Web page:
Reviewed by Martha Artyomenko
From the bestselling author of The Girl From the Train, comes another compelling coming of age story of delayed love, loss, and reconciliation in WWII-era South Africa.
Lettie has always felt different from and overshadowed by the women around her– this friend is richer, that friend is more beautiful, those friends are closer. Still, she doesn’t let this hold her back. She works hard to apply her mind, trying to compensate for her perceived lack of beauty with diligent academic work and a successful career as a doctor. She learns to treasure her friendships, but she still wonders if any man will ever return her interest.
Marco’s experience in the second world war have robbed him of love and health. When winters in his native Italy prove dangerous to his health even after the war has ended, he moves to South Africa to be with his brother, husband to one of Lettie’s best friends.
In the company of beloved characters from The Child of the River, Marco and Lettie find with joy comes pain and loss, but Lettie learns that life—while perhaps a crooked path—is always a journey worth taking.
This author’s books are different that most things you will read on the American market, I would say. The language style is very different to begin with, but it is intriguing and pulls you into the story immediately. I opened this book and didn’t want to put it down. I ended up staying up late reading, which is something that has not happened for awhile as I am generally too exhausted to push through.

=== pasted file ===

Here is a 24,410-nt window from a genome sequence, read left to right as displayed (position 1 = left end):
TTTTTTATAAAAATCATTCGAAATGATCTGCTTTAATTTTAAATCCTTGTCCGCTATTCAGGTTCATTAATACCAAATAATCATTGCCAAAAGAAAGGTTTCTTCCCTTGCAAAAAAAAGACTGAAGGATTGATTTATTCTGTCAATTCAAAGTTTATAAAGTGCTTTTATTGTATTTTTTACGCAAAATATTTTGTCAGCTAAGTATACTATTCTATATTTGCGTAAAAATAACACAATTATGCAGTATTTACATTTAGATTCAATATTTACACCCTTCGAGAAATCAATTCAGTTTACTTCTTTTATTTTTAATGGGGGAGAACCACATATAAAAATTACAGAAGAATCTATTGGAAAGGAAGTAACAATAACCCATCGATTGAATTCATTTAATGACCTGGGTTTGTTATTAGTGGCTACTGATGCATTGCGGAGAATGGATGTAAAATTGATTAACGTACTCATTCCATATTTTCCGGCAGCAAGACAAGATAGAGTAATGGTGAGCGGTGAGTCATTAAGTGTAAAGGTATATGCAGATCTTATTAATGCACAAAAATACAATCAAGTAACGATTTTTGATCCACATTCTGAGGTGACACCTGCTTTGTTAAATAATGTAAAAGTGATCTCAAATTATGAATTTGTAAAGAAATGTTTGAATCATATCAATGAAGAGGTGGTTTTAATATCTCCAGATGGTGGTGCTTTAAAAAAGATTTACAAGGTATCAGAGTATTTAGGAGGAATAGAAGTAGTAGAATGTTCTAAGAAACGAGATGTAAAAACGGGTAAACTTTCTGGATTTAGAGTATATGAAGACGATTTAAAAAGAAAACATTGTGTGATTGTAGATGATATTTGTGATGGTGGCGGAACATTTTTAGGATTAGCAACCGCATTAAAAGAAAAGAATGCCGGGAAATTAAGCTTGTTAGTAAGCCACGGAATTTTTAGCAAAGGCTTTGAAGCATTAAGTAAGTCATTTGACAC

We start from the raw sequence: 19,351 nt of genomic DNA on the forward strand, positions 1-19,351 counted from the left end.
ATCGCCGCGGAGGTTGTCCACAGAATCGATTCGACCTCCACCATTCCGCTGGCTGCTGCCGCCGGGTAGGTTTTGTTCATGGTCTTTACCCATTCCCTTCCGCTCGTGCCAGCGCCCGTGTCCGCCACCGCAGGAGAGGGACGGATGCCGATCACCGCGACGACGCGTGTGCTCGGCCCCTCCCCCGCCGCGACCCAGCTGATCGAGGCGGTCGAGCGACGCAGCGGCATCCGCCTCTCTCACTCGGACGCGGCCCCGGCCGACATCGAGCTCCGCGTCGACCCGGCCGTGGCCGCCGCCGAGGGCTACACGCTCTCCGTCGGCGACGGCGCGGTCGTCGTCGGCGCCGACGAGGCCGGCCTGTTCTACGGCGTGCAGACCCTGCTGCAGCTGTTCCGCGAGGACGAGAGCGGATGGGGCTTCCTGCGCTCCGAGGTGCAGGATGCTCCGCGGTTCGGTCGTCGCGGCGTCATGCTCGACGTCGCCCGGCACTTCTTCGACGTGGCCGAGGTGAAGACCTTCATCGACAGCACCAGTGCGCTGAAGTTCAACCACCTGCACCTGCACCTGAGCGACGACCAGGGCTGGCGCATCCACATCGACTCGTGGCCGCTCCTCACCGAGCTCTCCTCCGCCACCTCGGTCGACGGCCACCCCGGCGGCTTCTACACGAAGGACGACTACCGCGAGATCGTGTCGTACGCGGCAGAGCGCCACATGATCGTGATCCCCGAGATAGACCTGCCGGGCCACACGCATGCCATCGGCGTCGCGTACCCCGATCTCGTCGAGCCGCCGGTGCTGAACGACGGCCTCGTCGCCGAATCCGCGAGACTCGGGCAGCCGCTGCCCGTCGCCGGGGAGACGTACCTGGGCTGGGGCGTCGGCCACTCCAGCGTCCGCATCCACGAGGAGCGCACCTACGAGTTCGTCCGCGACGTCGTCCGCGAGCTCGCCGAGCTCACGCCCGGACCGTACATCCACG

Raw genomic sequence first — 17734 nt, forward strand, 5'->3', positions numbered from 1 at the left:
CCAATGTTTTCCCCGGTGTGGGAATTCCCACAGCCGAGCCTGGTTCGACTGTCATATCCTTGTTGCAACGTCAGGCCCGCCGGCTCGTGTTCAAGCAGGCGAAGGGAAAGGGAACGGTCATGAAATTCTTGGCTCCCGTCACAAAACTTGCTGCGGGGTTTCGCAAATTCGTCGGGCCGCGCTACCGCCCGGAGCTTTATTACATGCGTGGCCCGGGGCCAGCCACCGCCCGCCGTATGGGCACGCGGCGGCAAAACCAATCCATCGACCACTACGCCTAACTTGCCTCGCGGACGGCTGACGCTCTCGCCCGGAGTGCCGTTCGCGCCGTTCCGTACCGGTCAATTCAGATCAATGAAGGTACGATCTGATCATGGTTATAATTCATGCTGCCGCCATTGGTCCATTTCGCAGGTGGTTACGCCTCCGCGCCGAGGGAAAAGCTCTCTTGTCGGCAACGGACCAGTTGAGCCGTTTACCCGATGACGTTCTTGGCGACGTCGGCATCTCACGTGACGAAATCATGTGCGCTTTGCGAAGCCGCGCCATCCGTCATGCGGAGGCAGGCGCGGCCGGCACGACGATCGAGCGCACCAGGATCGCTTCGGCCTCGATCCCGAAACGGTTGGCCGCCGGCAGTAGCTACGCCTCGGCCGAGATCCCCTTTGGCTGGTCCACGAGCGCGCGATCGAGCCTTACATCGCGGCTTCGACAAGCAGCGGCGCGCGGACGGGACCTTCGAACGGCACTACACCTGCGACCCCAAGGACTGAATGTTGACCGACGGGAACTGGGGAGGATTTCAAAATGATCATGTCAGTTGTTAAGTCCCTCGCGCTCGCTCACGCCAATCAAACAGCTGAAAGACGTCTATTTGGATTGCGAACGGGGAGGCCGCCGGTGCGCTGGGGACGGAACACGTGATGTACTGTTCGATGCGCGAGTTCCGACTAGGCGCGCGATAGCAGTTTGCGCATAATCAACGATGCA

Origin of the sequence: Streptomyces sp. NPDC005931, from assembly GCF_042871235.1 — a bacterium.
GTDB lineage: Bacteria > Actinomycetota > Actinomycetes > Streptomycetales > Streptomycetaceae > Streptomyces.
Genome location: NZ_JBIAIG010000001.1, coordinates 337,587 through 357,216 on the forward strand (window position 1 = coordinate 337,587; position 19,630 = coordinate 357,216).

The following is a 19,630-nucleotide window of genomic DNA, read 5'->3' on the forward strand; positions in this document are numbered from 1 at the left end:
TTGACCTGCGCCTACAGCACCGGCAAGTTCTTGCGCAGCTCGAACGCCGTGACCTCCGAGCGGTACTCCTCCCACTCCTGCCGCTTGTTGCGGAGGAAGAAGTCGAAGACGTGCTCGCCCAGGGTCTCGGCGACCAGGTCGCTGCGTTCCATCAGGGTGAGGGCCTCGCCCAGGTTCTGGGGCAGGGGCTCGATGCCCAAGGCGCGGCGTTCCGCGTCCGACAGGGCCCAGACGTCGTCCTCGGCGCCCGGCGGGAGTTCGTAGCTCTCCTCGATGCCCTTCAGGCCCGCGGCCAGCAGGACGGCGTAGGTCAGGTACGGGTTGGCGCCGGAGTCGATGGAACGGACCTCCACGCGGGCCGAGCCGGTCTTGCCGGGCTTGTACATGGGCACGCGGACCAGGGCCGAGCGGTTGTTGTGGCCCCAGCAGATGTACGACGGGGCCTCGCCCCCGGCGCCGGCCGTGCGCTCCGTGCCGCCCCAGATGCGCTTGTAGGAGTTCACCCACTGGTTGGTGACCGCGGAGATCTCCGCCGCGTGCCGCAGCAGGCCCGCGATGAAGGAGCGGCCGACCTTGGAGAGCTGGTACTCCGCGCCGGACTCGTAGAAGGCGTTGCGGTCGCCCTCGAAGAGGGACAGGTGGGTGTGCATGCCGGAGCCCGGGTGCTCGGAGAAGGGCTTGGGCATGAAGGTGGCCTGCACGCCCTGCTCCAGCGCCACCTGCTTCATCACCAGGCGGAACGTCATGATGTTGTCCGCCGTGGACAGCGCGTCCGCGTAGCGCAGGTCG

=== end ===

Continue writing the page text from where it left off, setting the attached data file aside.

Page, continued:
While this book breaks a lot of the rules when it comes to writing, it has a quality about it that makes you enjoy it. The history, the culture of South Africa, Italy and the characters from the previous book make this story one you will be thinking about after you put it down. Romantic? No, not really. While there is more real life romance spoken of throughout the story, the pain that comes with real life romance is also present. Don’t read this book for romance. The journey of discovery of the meaning of life and love is more incredible as well as the history of the polio vaccine as well.
I obtained this book through NetGalley. The opinions expressed herein are my own.
This book is available for purchase from your local bookseller and Amazon.
If you do buy a copy, I recommend buying the previous book to read first. The characters from the first book are mentioned as the timelines coincide.